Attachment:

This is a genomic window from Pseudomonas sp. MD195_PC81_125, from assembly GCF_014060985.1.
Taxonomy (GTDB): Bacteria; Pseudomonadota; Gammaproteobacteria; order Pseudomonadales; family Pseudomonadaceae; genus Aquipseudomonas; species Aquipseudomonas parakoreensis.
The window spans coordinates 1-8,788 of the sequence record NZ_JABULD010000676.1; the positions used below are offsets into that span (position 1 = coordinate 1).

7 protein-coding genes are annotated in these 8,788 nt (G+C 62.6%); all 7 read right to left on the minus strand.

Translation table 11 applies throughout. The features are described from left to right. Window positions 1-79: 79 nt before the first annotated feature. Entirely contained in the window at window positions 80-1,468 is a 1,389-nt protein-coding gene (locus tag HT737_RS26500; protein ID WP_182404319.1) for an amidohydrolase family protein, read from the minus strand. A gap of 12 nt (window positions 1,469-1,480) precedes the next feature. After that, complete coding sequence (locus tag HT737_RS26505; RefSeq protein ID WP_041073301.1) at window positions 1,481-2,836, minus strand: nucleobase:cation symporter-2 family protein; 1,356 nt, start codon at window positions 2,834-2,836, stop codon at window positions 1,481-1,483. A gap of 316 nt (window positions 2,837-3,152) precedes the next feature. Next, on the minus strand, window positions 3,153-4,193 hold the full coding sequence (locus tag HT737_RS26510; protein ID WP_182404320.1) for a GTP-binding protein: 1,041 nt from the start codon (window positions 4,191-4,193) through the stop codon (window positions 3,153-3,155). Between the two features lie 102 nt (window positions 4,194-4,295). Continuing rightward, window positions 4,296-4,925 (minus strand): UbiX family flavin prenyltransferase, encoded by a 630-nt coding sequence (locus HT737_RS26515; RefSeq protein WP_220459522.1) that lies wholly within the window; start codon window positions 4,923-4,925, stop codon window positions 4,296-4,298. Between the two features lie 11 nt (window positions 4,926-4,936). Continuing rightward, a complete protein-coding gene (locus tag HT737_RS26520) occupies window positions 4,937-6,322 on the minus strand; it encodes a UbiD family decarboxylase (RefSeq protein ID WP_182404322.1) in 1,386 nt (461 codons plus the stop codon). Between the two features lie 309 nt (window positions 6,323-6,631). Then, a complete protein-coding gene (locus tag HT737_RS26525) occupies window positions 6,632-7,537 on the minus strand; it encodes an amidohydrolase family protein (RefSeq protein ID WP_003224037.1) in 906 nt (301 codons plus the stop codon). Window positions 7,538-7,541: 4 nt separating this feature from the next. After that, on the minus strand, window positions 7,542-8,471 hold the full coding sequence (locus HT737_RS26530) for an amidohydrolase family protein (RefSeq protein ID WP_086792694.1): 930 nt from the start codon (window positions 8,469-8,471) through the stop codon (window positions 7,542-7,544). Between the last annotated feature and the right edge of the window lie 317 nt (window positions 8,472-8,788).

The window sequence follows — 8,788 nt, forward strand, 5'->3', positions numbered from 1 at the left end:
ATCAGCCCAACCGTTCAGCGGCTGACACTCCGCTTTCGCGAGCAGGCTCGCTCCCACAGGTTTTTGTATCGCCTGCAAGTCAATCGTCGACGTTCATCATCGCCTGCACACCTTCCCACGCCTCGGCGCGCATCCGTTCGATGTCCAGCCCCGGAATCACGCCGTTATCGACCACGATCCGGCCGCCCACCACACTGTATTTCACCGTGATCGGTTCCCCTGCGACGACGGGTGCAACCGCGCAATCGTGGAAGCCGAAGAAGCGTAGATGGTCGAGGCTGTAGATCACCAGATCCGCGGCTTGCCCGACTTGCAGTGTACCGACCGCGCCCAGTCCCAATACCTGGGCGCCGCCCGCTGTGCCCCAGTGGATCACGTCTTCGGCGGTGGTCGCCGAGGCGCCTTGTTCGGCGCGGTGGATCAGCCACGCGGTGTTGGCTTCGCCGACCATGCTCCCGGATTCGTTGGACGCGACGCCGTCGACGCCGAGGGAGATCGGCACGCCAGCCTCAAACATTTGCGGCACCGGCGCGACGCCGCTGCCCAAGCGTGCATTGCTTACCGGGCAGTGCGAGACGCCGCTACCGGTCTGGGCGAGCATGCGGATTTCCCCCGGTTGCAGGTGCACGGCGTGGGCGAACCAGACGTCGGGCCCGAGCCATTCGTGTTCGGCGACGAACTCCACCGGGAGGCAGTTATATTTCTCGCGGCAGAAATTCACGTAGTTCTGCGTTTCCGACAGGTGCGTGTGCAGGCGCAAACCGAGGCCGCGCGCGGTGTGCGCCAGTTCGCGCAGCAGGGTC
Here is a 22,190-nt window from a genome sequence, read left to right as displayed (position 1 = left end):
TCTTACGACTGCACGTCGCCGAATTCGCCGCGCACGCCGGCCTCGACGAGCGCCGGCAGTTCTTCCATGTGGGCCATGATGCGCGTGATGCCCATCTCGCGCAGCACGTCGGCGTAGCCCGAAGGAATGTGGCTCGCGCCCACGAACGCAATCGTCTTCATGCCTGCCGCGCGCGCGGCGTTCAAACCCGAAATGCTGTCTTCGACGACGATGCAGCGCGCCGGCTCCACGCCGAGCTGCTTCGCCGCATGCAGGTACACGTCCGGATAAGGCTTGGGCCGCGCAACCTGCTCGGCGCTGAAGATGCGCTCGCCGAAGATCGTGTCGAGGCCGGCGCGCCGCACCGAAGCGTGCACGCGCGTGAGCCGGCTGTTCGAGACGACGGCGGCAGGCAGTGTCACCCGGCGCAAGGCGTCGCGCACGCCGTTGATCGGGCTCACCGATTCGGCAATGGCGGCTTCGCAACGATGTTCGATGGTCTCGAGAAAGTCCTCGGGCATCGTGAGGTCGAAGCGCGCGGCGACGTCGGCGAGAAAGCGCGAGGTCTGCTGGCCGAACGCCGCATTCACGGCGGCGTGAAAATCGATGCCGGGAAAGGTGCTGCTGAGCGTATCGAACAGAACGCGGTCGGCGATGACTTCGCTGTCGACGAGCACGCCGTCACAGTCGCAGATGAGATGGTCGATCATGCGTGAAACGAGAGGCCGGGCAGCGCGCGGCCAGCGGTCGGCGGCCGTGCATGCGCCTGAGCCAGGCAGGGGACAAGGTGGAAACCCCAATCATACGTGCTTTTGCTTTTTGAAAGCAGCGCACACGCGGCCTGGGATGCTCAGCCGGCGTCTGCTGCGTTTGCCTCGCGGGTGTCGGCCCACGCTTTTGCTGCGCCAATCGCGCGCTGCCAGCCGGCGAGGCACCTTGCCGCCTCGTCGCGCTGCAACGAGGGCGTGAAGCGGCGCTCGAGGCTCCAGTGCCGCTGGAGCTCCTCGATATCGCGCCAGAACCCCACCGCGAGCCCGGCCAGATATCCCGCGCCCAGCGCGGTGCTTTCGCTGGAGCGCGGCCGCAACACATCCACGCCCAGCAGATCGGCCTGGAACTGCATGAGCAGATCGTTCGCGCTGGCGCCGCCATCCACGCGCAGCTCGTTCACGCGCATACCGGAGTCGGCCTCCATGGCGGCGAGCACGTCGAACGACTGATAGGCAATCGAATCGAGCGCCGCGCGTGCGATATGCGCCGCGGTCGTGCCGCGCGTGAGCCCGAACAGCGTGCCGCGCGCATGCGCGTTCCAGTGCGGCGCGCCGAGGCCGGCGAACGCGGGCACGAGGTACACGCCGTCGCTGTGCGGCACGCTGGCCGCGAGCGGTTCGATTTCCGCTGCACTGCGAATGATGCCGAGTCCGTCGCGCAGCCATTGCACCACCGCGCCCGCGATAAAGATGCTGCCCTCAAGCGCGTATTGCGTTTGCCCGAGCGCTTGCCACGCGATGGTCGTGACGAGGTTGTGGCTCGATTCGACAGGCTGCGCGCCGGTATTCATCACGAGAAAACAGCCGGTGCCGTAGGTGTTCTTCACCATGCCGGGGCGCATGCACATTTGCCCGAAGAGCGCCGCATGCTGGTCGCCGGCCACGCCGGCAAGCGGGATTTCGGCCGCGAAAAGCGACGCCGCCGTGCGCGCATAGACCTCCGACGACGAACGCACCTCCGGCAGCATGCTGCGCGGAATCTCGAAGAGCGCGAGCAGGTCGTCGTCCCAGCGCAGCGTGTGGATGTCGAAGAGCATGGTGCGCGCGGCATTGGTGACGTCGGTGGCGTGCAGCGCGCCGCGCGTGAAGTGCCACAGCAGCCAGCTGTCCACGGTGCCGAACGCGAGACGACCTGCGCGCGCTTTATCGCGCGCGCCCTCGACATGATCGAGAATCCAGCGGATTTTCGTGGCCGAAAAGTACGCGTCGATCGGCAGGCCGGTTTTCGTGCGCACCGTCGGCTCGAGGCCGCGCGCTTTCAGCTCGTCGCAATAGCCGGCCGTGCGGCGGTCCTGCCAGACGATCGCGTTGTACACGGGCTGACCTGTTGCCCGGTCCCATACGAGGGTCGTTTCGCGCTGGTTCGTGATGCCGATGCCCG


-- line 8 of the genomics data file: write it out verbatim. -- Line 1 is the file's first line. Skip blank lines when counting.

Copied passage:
Here is a 22,190-nt window from a genome sequence, read left to right as displayed (position 1 = left end):